In a recent thread , Kurt outlined some possible replay attacks, and suggested consensus changes to avoid them.
Since then there has been some more keybase discussion of the seriousness of these attacks, as well as alternative ways to deal with them.
In this post I’d like to provide a summary of our current understanding of replay attacks and the options for mitigation.
Let’s consider the simplest possible form of a replay: that of a transaction tx with single input A, single output B, and single kernel K. In practice, replayed transactions would probably feature a change output as well, but they don’t fundamentally change the nature of the problem, so in the interest of clarity we’ll leave them out. A replay of tx happens when
tx: A --> B (K)
appears for the 2nd time on chain, say at height h2, after an earlier occurence at height h1. This is only possible under certain circumstances:
i) The same output can appear multiple times in the output MMR.
This is actually always possible in MimbleWimble with cut-through, since the consensus model doesn’t include the set of all spent outputs. Duplicate unspent outputs are not allowed simultaneously though: an output can appear at most once in the UTXO set. So B must have been spent in between h1 and h2, let’s say by some tx2.
ii) The same kernel can appear multiple times in the kernel MMR.
Since the Mimblewimble consensus model does include the set of all kernels, it’s up to each MW implementation whether to allow reoccurence of kernels, or to enforce unique kernels. The latter comes at a nontrivial cost though; necessitating a lookup of every new kernel in the set of existing ones. For the sake of efficiency, and simplicity of the consensus model, Grin chose not to do that.
iii) Output A must be re-created. This is not possible with publicly available wallet implementations. An attacker would need to make some minor changes to the source code to achieve this.
With all 3 circumstances holding, tx can then be replayed. At first glance this appears to be just giving free money to Bob, the original owner of B. But the following scenario shows how this could be an attempt to defraud Bob.
Let’s say that in the past, Alice paid Bob with tx to buy 1 trinket, and that Bob
ends up spending output B in tx2 to pay Charlie: A -> B -> C. Bob doesn’t realize that Charlie is colluding with Alice (or simply is an alter ego for Alice).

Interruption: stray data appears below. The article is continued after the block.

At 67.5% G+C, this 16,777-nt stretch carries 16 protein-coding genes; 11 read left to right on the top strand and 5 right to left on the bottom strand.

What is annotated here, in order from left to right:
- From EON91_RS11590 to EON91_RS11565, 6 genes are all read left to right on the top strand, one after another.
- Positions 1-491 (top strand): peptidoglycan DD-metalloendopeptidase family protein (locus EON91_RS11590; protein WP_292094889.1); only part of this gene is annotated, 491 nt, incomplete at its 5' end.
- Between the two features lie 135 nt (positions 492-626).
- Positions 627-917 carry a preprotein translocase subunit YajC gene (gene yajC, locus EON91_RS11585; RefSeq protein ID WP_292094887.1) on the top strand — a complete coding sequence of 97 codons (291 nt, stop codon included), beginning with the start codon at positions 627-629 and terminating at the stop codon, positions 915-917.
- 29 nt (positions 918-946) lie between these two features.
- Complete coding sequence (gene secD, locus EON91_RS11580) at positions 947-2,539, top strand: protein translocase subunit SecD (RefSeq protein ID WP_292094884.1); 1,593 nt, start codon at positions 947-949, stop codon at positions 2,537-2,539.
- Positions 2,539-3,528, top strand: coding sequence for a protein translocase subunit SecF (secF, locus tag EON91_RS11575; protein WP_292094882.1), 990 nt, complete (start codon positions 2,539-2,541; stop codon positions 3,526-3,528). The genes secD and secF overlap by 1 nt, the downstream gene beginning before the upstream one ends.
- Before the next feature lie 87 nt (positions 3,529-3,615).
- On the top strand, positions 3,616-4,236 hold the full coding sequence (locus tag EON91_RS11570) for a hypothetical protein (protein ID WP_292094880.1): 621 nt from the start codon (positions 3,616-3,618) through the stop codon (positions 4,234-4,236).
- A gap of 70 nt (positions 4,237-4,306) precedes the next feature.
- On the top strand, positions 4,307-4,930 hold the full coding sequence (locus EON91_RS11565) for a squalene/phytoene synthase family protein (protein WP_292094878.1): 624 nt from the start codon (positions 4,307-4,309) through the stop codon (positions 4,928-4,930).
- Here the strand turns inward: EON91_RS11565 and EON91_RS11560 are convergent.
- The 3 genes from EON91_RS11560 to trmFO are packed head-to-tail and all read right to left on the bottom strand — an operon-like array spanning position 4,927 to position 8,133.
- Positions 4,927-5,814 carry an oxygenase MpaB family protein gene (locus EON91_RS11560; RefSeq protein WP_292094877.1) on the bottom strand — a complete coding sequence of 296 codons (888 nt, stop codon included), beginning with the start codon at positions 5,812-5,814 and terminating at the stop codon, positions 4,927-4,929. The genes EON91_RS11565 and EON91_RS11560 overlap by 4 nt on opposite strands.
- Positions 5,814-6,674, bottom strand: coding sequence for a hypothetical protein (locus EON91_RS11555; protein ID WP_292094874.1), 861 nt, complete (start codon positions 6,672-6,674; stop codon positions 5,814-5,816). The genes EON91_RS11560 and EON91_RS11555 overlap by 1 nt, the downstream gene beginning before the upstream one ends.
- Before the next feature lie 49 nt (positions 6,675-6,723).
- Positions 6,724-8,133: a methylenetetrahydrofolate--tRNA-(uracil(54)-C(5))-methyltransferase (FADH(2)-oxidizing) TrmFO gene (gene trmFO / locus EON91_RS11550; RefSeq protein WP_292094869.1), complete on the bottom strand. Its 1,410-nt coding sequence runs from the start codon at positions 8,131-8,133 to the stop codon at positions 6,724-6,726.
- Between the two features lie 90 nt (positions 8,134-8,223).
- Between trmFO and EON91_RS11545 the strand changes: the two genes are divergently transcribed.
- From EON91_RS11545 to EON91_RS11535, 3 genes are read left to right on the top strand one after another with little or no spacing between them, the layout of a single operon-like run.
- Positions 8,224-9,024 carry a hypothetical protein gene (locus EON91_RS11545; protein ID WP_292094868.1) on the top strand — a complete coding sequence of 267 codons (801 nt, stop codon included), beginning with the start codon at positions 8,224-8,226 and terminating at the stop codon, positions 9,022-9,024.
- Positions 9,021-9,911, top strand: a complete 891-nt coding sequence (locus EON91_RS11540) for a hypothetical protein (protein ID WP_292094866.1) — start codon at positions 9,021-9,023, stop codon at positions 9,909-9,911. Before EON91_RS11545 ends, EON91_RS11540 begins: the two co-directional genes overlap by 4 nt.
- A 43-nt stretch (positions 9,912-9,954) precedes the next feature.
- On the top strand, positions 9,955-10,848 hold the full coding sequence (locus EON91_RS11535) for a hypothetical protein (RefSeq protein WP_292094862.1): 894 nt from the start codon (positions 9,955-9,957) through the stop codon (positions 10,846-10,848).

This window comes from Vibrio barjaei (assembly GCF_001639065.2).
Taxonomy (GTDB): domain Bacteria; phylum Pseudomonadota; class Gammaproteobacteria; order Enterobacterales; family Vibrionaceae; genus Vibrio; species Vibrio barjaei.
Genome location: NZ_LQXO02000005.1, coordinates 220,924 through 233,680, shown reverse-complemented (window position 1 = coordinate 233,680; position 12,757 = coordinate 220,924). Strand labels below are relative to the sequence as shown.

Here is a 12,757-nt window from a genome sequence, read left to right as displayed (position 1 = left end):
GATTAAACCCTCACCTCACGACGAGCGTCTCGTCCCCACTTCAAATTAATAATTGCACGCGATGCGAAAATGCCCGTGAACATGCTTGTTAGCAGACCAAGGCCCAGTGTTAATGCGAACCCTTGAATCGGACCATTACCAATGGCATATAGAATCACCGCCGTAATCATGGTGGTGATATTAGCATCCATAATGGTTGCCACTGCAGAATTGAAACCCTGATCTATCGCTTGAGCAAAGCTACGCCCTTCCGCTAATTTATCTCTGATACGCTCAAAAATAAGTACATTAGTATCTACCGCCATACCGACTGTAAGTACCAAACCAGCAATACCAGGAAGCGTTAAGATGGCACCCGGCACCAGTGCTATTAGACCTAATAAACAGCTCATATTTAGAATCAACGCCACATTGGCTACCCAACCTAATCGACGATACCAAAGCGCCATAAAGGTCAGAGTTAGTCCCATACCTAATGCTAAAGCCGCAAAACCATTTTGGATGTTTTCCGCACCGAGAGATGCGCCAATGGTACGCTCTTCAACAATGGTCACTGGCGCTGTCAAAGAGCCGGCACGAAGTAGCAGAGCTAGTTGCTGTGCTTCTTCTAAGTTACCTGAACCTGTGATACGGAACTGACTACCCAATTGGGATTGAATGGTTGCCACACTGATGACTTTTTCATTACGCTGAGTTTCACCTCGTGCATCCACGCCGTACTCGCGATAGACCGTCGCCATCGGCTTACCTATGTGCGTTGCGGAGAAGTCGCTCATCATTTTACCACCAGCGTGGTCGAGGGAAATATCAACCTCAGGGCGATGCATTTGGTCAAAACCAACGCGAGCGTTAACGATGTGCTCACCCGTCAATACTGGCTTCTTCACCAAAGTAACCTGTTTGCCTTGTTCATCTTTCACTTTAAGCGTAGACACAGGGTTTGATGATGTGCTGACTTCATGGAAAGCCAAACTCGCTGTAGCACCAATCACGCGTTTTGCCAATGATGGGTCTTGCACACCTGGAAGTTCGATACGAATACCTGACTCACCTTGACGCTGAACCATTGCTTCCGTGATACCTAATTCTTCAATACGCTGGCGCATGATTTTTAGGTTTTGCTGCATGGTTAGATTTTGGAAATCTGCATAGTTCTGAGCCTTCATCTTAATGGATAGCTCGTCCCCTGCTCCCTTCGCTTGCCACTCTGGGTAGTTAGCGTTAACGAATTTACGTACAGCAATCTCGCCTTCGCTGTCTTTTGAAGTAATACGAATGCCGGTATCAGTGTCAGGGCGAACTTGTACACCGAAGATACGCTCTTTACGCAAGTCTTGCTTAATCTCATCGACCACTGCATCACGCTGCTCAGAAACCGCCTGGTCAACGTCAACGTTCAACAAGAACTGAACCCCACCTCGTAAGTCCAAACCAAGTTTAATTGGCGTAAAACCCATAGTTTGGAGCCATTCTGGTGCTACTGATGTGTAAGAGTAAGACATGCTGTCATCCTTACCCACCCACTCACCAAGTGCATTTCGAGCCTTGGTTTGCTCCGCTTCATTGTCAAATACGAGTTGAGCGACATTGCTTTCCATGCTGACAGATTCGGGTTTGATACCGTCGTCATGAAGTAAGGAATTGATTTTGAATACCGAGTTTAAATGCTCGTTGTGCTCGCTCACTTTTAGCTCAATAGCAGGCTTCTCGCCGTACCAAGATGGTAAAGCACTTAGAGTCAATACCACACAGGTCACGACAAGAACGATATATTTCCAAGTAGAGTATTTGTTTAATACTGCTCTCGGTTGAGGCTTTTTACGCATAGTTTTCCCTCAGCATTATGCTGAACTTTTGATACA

Now Alice proposes to buy another trinket from Bob, and they construct a transaction tx3 to pay for it. But instead of publishing tx3, Alice replays tx.
Bob’s wallet will notice output B as one it has generated.
If the wallet simply shows B as part of Bob’s spendable balance, and fails to show the pending status of tx3, then Bob may easily be fooled into accepting the replay as payment for another trinket. In which case Alice plans to replay tx2 as well after receiving the trinket. and thereby recover some or all of her payment, defrauding Bob.
This is what we must prevent from happening.
As mentioned before, one way is to change the consensus model, and enforce unique kernels, at some loss in efficiency.
The other way is to make wallets aware of previously spent utxos.
If the wallet still remembers that output B was spent earlier (in tx2), then it should consider new appearances of B as invalid, and either ignore them completely, or mark them as replayed so that Bob may realize the defrauding attempt.
This appears to be suffice for mitigating replay attacks, but we cannot guarantee that wallets remember all earlier spends, since they may become corrupted or inaccessible. In that case Bob would perform a wallet restore from his backed-up seed phrase.
Recall that we said above that “Bob’s wallet will notice output B as one it has generated.”
We can now see that this should be strengthened to “Bob’s wallet will notice output B as one it has generated after its last restore” if the wallet was in fact restored.
If the wallet should find an output that was generated before the last restore, then it cannot know whether it was spent before. Such outputs should be marked as suspect, and would not contribute to the spendable balance.
Instead, the user should be given the option to either spend them back to oneself, or mark them as safe, with the user accepting any possible risk of replay.
This leaves the wallet restore process itself, that also finds lots of previously generated unspent outputs. This presents the greatest burden on the user (but there are other reasons why a restore cannot generally be expected to be a seamless experience).
They could again be given the above options for each output, or to sets of outputs that they group together. Perhaps they would respend all those above a certain value and accept the risk of replay on smaller ones.
Together, these suggested wallet behaviours should make replay attacks mostly pointless.
They do come at the cost of some UX complications in the presence of attacks or in the case of a wallet restore, hopefully both rare events.